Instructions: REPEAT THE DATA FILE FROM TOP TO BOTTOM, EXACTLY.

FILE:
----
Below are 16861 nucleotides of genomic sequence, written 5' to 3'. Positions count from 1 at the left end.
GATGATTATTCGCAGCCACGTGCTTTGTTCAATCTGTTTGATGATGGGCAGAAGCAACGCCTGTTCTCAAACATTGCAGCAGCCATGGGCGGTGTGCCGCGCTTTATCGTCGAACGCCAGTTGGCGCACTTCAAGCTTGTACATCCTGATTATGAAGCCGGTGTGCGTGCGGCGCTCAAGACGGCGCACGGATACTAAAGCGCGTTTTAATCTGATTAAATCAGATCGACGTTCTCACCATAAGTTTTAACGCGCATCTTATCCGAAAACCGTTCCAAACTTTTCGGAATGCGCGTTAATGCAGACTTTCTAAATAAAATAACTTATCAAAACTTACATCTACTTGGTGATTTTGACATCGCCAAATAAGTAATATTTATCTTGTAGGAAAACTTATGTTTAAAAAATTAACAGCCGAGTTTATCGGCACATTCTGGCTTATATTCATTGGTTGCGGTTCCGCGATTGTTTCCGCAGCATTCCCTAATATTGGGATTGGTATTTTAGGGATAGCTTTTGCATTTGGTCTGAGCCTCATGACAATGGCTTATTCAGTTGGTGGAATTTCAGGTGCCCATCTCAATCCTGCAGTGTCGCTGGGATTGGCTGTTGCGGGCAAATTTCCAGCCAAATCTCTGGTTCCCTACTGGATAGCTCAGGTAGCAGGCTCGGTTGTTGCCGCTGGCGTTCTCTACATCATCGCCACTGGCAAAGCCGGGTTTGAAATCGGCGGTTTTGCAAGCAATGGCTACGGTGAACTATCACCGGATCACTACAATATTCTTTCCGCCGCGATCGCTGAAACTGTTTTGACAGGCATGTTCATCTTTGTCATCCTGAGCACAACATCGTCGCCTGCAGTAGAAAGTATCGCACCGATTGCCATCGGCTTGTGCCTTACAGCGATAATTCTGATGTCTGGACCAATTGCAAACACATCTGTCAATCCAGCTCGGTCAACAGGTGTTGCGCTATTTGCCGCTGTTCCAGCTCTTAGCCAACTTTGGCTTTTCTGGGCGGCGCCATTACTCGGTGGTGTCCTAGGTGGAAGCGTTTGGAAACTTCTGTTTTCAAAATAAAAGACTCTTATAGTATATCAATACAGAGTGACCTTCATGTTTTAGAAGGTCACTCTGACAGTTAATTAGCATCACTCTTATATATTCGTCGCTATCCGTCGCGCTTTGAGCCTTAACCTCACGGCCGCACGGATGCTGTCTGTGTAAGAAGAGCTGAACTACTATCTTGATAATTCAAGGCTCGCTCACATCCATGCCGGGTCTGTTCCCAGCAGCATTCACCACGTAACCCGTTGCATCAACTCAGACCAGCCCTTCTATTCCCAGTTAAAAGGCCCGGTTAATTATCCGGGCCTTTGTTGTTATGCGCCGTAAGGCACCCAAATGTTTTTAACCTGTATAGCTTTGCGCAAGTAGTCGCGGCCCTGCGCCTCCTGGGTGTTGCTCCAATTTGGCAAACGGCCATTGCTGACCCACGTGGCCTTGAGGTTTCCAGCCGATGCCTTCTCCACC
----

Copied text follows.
Below are 16861 nucleotides of genomic sequence, written 5' to 3'. Positions count from 1 at the left end.
GATGATTATTCGCAGCCACGTGCTTTGTTCAATCTGTTTGATGATGGGCAGAAGCAACGCCTGTTCTCAAACATTGCAGCAGCCATGGGCGGTGTGCCGCGCTTTATCGTCGAACGCCAGTTGGCGCACTTCAAGCTTGTACATCCTGATTATGAAGCCGGTGTGCGTGCGGCGCTCAAGACGGCGCACGGATACTAAAGCGCGTTTTAATCTGATTAAATCAGATCGACGTTCTCACCATAAGTTTTAACGCGCATCTTATCCGAAAACCGTTCCAAACTTTTCGGAATGCGCGTTAATGCAGACTTTCTAAATAAAATAACTTATCAAAACTTACATCTACTTGGTGATTTTGACATCGCCAAATAAGTAATATTTATCTTGTAGGAAAACTTATGTTTAAAAAATTAACAGCCGAGTTTATCGGCACATTCTGGCTTATATTCATTGGTTGCGGTTCCGCGATTGTTTCCGCAGCATTCCCTAATATTGGGATTGGTATTTTAGGGATAGCTTTTGCATTTGGTCTGAGCCTCATGACAATGGCTTATTCAGTTGGTGGAATTTCAGGTGCCCATCTCAATCCTGCAGTGTCGCTGGGATTGGCTGTTGCGGGCAAATTTCCAGCCAAATCTCTGGTTCCCTACTGGATAGCTCAGGTAGCAGGCTCGGTTGTTGCCGCTGGCGTTCTCTACATCATCGCCACTGGCAAAGCCGGGTTTGAAATCGGCGGTTTTGCAAGCAATGGCTACGGTGAACTATCACCGGATCACTACAATATTCTTTCCGCCGCGATCGCTGAAACTGTTTTGACAGGCATGTTCATCTTTGTCATCCTGAGCACAACATCGTCGCCTGCAGTAGAAAGTATCGCACCGATTGCCATCGGCTTGTGCCTTACAGCGATAATTCTGATGTCTGGACCAATTGCAAACACATCTGTCAATCCAGCTCGGTCAACAGGTGTTGCGCTATTTGCCGCTGTTCCAGCTCTTAGCCAACTTTGGCTTTTCTGGGCGGCGCCATTACTCGGTGGTGTCCTAGGTGGAAGCGTTTGGAAACTTCTGTTTTCAAAATAAAAGACTCTTATAGTATATCAATACAGAGTGACCTTCATGTTTTAGAAGGTCACTCTGACAGTTAATTAGCATCACTCTTATATATTCGTCGCTATCCGTCGCGCTTTGAGCCTTAACCTCACGGCCGCACGGATGCTGTCTGTGTAAGAAGAGCTGAACTACTATCTTGATAATTCAAGGCTCGCTCACATCCATGCCGGGTCTGTTCCCAGCAGCATTCACCACGTAACCCGTTGCATCAACTCAGACCAGCCCTTCTATTCCCAGTTAAAAGGCCCGGTTAATTATCCGGGCCTTTGTTGTTATGCGCCGTAAGGCACCCAAATGTTTTTAACCTGTATAGCTTTGCGCAAGTAGTCGCGGCCCTGCGCCTCCTGGGTGTTGCTCCAATTTGGCAAACGGCCATTGCTGACCCACGTGGCCTTGAGGTTTCCAGCCGATGCCTTCTCCACC